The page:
HT: The Watchman’s Bagpipes

by William MacDonald (1917-2007)

God considers the home to be a very important force in the Christian life. The well-known statement, “The hand that rocks the cradle rules the world,” has truth in it beyond what appears on the surface. The family unit was designed by God for the preservation of much that is worthwhile in life. As less and less attention is devoted to the home, even so our civilization deteriorates rapidly. Paul’s first Letter to Timothy teaches in a special way that God has ordained home life as the means of developing spiritual qualities, so that one’s fitness for leadership in the church grows out of his proved character in the home. In the verses to follow we have some of the fundamental principles to guide in the establishment of a Christian home. In studying this section, we should be aware of the following “musts.”

1. There must be a family altar—a time each day when the family gathers for the reading of the Holy Scriptures and for prayer.

2. The father must have his place of authority in the home, and he must exercise it in wisdom and love.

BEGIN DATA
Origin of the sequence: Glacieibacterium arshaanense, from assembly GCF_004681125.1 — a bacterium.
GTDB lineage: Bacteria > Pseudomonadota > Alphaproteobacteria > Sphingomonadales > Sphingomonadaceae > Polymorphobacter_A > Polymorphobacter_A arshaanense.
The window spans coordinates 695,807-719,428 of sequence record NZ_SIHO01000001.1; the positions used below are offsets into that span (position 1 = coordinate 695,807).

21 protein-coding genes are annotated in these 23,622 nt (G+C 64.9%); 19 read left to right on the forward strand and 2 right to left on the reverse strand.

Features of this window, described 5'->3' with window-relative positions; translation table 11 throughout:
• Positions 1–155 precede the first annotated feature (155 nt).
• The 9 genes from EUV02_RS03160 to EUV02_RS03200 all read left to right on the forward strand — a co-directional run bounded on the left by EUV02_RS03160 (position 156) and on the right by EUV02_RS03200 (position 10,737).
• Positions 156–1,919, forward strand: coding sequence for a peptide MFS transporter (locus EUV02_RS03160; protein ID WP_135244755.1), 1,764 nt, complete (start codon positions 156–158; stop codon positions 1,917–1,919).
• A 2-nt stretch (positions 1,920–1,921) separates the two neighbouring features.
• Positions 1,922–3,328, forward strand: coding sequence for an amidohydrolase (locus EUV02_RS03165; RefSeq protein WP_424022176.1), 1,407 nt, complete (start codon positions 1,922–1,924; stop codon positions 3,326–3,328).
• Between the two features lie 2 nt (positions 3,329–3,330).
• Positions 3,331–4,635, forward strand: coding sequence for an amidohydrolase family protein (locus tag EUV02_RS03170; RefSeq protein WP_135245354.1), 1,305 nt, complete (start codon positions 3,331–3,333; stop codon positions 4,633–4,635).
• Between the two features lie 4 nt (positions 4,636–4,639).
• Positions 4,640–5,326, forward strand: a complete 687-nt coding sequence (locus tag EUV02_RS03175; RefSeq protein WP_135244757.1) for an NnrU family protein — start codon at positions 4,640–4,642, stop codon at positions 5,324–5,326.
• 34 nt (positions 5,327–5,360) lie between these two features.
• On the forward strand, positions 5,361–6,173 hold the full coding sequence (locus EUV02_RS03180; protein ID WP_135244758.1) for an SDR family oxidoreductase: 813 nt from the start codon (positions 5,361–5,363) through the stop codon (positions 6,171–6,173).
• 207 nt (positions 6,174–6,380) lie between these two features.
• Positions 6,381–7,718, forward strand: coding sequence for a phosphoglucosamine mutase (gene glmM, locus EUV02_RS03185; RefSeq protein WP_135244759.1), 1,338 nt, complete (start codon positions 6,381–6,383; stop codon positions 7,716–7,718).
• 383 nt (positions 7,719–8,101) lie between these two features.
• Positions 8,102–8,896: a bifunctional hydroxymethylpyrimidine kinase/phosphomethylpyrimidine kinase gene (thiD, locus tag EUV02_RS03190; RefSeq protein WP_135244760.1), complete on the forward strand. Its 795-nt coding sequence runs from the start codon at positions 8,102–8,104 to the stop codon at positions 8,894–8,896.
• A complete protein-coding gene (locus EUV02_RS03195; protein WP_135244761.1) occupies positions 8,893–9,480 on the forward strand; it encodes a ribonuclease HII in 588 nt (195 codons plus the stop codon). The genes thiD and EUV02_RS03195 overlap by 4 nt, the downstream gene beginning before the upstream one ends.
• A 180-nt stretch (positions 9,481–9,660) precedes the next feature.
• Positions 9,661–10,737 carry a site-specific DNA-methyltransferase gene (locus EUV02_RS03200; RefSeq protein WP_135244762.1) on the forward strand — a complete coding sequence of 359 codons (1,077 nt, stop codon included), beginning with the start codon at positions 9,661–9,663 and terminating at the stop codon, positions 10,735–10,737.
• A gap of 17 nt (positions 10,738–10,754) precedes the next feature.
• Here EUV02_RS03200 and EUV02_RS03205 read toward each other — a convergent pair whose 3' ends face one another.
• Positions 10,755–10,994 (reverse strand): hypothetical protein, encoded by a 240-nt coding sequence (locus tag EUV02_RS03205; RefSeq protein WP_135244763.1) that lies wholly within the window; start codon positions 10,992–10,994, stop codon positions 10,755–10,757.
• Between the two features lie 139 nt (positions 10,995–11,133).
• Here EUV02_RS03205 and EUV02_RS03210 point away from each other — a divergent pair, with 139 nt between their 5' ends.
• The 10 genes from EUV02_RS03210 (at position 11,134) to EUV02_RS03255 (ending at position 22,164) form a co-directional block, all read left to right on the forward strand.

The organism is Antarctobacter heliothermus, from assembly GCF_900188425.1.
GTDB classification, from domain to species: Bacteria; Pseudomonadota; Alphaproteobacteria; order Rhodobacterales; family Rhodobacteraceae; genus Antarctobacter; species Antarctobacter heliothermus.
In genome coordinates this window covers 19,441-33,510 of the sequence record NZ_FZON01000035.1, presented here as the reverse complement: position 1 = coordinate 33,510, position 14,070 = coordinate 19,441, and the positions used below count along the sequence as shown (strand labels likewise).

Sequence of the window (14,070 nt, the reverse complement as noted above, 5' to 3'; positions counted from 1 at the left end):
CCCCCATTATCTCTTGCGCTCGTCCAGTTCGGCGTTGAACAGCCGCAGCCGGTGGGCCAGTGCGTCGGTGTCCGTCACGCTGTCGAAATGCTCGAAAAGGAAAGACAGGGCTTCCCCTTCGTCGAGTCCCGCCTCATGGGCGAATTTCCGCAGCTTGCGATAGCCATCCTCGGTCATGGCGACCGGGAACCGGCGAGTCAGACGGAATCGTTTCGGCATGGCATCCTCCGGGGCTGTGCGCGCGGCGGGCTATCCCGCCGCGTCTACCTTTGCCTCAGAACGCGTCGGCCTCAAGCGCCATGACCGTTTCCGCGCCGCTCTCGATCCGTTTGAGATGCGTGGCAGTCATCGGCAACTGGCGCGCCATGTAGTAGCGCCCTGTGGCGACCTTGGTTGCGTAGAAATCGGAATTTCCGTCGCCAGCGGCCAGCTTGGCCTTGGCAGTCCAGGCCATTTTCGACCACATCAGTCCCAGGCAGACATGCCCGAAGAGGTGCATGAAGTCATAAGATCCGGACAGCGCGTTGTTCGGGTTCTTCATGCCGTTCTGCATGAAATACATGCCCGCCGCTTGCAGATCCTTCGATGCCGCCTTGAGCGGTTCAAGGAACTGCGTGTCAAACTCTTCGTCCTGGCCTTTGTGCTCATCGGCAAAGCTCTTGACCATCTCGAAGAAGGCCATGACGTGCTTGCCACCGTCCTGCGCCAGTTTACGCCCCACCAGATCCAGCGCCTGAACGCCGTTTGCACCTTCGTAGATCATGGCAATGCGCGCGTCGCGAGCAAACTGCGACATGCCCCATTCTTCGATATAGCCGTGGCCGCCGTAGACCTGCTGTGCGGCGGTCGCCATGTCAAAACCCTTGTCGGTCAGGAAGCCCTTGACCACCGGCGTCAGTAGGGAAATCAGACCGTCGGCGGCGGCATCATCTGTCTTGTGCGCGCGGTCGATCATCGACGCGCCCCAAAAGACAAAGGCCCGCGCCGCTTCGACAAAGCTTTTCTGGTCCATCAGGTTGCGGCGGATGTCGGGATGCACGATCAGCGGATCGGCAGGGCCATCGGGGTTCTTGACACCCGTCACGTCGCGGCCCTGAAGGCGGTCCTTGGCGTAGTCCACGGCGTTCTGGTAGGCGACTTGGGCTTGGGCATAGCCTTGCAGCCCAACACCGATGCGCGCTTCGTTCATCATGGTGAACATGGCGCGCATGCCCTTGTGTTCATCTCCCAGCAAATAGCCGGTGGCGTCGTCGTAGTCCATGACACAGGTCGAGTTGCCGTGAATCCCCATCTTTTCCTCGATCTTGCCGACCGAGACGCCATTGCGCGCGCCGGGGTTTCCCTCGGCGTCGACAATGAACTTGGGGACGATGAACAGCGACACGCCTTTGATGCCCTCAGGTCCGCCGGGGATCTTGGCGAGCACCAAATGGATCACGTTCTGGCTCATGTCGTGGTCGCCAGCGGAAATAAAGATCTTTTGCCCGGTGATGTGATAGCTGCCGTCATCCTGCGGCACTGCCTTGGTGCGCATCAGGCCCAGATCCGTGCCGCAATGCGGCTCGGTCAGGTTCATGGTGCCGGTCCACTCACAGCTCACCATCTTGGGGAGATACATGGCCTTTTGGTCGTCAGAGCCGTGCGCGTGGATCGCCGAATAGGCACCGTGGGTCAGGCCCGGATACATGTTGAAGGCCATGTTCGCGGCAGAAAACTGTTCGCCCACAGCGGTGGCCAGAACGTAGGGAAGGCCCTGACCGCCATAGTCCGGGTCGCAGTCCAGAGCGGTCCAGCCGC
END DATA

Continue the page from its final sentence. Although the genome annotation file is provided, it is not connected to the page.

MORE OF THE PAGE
3. The wife and mother should realize that her first responsibility to God and to the family is in the home. In general, it is not wise for the wife to have an outside job. There are, of course, exceptional cases.

4. The husband and wife should present a godly example to their children. They should be united on all matters, including the disciplining of the children, when necessary.

5. The family unit should be maintained. It is all too possible to become so engrossed in business, social life, and even in Christian service that the children suffer from lack of affection, companionship, instruction, and discipline. Many parents have had to confess mournfully over a wayward son or daughter: “And while your servant was busy here and there, he was gone” (1 Kgs. 20:40).

6. With regard to the disciplining of children, three cardinal rules have been suggested. Never punish in anger. Never punish unjustly. Never punish without explaining the reason.

7. It is good for children to learn to bear the yoke in their youth (Lam. 3:27), to learn the discipline of work and of accepting responsibility, and the value of money.

8. Above all, Christian parents should avoid being ambitious for their children in a carnal, worldly way, but should constantly hold before them the service of our Lord as the most profitable way in which to spend their lives. For some, it might mean full-time service on a mission field; for others, it might mean service for the Lord in a secular occupation. But in either case, work for the Lord should be the primary consideration. Whether at home, at work, or wherever we may be, we should be conscious of the fact that we represent our Savior, and so every word and act should be worthy of Him, and should, in fact, be governed by Him.

Advertisements